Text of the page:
Jeff King wrote:
> On Thu, Feb 22, 2018 at 10:07:15AM -0800, Brandon Williams wrote:
>> On 02/22, Jeff King wrote:
>>> On Wed, Feb 21, 2018 at 01:44:22PM -0800, Jonathan Tan wrote:
>>>> On Tue,  6 Feb 2018 17:12:41 -0800
>>>> Brandon Williams <bmw...@google.com> wrote:

>>>>> In order to allow for code sharing with the server-side of fetch in
>>>>> protocol-v2 convert upload-pack to be a builtin.
>>>> As Stefan mentioned in [1], also mention in the commit message that this
>>>> means that the "git-upload-pack" invocation gains additional
>>>> capabilities (for example, invoking a pager for --help).
>>> And possibly respecting pager.upload-pack, which would violate our rule
>>> that it is safe to run upload-pack in untrusted repositories.
>> And this isn't an issue with receive-pack because this same guarantee
>> doesn't exist?
> Yes, exactly (which is confusing and weird, yes, but that's how it is).

To be clear, which of the following are you (most) worried about?

 1. being invoked with --help and spawning a pager
 2. receiving and acting on options between 'git' and 'upload-pack'
 3. repository discovery
 4. pager config
 5. alias discovery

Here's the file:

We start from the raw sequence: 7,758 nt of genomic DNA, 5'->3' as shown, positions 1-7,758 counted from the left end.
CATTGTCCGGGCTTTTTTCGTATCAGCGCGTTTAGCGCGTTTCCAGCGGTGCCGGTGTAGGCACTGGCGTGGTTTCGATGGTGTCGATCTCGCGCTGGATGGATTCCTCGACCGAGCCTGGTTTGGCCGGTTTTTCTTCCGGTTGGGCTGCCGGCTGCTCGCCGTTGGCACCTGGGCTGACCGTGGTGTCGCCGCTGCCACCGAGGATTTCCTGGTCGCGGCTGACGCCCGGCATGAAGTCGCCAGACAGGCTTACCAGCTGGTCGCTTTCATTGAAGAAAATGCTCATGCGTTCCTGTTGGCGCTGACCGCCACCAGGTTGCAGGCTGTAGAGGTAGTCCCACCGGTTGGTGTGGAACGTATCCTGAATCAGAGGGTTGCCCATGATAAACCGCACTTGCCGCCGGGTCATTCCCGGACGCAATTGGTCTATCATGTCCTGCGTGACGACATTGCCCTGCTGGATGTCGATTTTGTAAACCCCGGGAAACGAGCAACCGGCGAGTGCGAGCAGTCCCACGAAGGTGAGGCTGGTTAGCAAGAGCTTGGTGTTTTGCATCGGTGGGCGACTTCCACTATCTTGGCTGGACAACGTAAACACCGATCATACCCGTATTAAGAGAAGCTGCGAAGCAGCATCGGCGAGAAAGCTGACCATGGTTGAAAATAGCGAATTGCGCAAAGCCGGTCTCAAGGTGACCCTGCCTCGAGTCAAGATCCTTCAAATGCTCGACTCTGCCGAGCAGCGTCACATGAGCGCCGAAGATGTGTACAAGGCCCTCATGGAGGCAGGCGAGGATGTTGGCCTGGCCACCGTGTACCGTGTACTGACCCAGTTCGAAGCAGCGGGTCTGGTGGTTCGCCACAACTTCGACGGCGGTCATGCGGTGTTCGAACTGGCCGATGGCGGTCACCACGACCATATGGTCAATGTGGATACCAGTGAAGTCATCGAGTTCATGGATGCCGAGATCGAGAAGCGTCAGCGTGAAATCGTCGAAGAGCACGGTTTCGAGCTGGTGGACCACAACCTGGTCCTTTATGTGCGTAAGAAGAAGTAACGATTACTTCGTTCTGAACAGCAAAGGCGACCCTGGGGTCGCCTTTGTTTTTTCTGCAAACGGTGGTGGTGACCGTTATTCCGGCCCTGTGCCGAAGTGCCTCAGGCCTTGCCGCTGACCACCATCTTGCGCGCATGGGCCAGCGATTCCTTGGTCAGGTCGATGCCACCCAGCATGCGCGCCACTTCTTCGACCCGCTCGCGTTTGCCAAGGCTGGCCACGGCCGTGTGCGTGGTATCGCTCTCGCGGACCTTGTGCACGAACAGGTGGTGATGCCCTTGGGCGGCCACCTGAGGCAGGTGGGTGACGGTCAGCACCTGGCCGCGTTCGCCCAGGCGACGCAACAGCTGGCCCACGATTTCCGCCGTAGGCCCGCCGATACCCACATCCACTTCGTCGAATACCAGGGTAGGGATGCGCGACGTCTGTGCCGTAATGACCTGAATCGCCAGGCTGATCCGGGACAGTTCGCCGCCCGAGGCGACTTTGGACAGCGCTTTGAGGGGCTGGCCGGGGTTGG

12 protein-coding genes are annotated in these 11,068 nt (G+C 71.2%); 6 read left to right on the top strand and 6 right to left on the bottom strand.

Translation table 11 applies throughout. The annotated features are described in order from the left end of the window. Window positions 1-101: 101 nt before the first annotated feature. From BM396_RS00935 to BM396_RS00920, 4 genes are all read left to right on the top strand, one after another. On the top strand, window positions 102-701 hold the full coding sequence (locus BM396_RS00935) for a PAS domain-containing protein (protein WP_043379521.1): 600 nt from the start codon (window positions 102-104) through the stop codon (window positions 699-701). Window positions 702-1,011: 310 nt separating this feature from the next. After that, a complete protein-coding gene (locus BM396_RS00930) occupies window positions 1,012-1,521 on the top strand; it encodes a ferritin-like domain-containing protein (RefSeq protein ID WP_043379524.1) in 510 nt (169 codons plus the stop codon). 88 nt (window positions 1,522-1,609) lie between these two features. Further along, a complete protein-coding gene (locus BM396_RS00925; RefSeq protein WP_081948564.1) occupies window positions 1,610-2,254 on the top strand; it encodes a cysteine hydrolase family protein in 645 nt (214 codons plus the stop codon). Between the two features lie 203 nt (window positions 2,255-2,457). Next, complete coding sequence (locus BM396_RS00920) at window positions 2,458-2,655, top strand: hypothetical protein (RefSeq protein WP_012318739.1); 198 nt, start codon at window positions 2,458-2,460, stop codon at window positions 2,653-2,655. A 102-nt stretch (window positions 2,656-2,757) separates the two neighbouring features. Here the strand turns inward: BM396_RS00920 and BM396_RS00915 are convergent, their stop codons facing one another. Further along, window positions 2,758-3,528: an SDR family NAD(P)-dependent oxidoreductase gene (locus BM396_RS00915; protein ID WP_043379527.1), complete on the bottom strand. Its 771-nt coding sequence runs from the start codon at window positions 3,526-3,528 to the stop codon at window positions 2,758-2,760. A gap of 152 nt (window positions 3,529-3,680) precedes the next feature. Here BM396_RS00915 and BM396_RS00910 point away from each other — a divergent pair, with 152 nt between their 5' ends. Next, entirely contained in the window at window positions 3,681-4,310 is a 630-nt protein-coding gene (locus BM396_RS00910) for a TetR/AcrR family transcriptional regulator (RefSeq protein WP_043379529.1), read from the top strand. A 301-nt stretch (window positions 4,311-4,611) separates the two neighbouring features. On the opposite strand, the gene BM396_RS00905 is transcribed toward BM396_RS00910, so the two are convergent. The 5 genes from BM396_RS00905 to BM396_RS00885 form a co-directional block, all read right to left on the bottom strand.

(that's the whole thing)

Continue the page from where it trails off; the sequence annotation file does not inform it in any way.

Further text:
6. increased code surface / unknown threats

For (1), "--help" has to be the first argument.  "git daemon" passes
--strict so it doesn't happen there.  "git http-backend" passes
--stateless-rpc so it doesn't happen there.  "git shell" sanitizes
input to avoid it happening there.

A custom setup could provide their own entry point that doesn't do
such sanitization.  I think that in some sense it's out of our hands,
but it would be nice to harden as described upthread.

For (2), I am having trouble imagining a setup where it would happen.

upload-pack doesn't have the RUN_SETUP or RUN_SETUP_GENTLY flag set,
so (3) doesn't apply.

Although in most setups the user does not control the config files on
a server, item (4) looks like a real issue worth solving.  I think we
should introduce a flag to skip looking for pager config.  We could
use it for receive-pack, too.

Builtins are handled before aliases, so (5) doesn't apply.

(6) is a real issue: it is why "git shell" is not a builtin, for
example.  But I would rather that we use appropriate sanitization
before upload-pack is invoked than live in fear.  git upload-pack is
sufficiently complicated that I don't think the git.c wrapper
increases the complexity by a significant amount.

That leaves me with a personal answer of only being worried about (4)
and not the rest.  What do you think?  Is one of the other items I
listed above worrisome, or is there another item I missed?


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